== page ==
E.T.L. That’s Extract – Transform – Load. That doesn’t sound like a lot of work when all you need to get loaded is a simple Access database or an Excel spreadsheet. In a situation like that, the process is so simple, all you really need to focus on is the L in ETL. There’s not a whole lot of E.T. to process, despite how wonderful that movie is. [pun intended] But as soon as your data loading process involves some difficult or sophisticated cleansing or transformations, it gets really, really hard.
The other cross-thread that had really caught my interest lately is the USA federal governments Open Data Initiative. I think it’s remarkable that President Obama is the first president to appoint a federal CIO. (Shouldn’t that have happened in the past?) In addition, President Obama instructed the entire executive branch to open up their data (where security isn’t at risk) and make it readily available to the public. And the US government collects mountains of interesting and valuable data for its own uses, but figuring out how or who to share it with was always an afterthought. While I was a contractor for NASA, for example, I worked on some incredibly interesting projects which yielded amazing and commercially valuable information. It was all public domain. But unless you knew it was there, you couldn’t get to it. Making use of all of that data always intrigued me.
Now, with ODI, it’s all being put on the internet at an ever-increasing rate at Data.gov. However, all of this data, while open and available, is not standardized. Some data sets might be a CSV file, while others might be something like a spreadsheet. That means you’ll need to extract, transform, and load that data if you want to synthesize more valuable data sets.
For those reasons, I’ve been researching tools to help make this process easier. (I also wanted to research SSIS and ETL tools for my Tool Time column in SQL Server Magazine.) Now, I’ve been following expressor software for quite some time and really like their unique approach. (I actually ran into the expressor software team at a PASS Summit one or two years ago and asked for a demo of their software. And I really liked what I saw.) Rather than the workflow approach used by SSIS, expressor software uses a data mapping approach combined with reusable business rules. Their mapping approach is fundamentally different from the traditional point-to-point, source-to-target mappings paradigm. Basically, you can define a semantic type representative of your business data, create a business rule(s) to apply to the data, and then implement a “canonical” mapping which connects data sources and targets to that same semantic type. And it’s free!
Abstraction is Awesome
What’s cool about that? Don’t forget that “semantic” means “meaning”. So a semantic type is an abstraction of the meaning of the data. The net result is that expressor shields your data integration application, with its associated business and transformation rules, from changes that might occur to underlying target or source files with different field names and data type representations have to be processed.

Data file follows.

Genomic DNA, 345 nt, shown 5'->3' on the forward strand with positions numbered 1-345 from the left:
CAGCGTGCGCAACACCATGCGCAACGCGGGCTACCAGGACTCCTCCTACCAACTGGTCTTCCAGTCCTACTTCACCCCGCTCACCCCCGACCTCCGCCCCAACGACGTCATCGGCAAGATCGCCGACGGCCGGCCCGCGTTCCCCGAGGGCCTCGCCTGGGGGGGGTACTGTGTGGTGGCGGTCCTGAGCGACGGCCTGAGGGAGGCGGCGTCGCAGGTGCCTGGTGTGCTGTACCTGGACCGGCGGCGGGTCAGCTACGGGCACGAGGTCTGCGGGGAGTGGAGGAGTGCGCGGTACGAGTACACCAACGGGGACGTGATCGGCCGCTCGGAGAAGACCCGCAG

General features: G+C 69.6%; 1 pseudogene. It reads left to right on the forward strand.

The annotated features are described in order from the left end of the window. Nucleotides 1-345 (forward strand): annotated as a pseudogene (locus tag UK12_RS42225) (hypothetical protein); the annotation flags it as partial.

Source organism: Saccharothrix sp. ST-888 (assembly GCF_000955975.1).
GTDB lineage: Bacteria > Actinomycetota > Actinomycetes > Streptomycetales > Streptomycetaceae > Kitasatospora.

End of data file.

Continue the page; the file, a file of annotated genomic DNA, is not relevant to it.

For example, let’s assume that you need to process invoices from different vendors in slightly different formats. If you use a traditional ETL tool like SSIS, any changes in the source and/or target formats will require you to modify your data mappings and transformation rules, because the mappings are tied directly to the metadata structure of the invoice file format(s). expressor, on the other hand, lets you define a common “invoice” semantic type, build all your downstream data processing off that type and map one or multiple invoice file schemas to the type.
This approach greatly simplifies the mapping process and provides for more flexible data integration applications that can be more easily adapted to changes in the source and target data sources.
Since the semantic types in expressor are captured as reusable artifacts, you can also reuse them again in new data flows within your project(s). You can even share them across your entire organization. As I tinkered with the expressor Studio tool, I hit on a few other benefits with this approach:
- Handles data type conversions automatically without having to write data transformation rules for these conversions
- Builds new semantic types from existing types and reuses types in existing and new applications
- Creates multiple, reusable business rules against a single type and applies them repeatedly as needed
- Easily implements data quality rules and constraints
In an Ideal World…
In an ideal world, I’d figure out some brilliant way to make money from bringing together all kinds of that government data that I used to work with. Other folks are doing it at the Windows Azure Data Market. But in the meanwhile, I’m also looking forward to tinkering with this data to build better demos. Along the way, I’m going to use the expressor Studio desktop ETL tool (Did I mention that it’s free!) as well as tell you about my experiences as I try to build out some Data.gov data sets.
Those of you who know me, know that I look a good discussion and cooperative, constructive team work. So I encourage your feedback and suggestions, as I work through these data integration challenges and share my experiences. I’m looking forward to sharing with you my insights on what the expressor data integration software can do with this challenge and what some of its features and capabilities are. In upcoming releases, I’ll let you know what I find intriguing and worth mentioning.
Check out their website, www.expressor-software.com, to learn more about their company and products.
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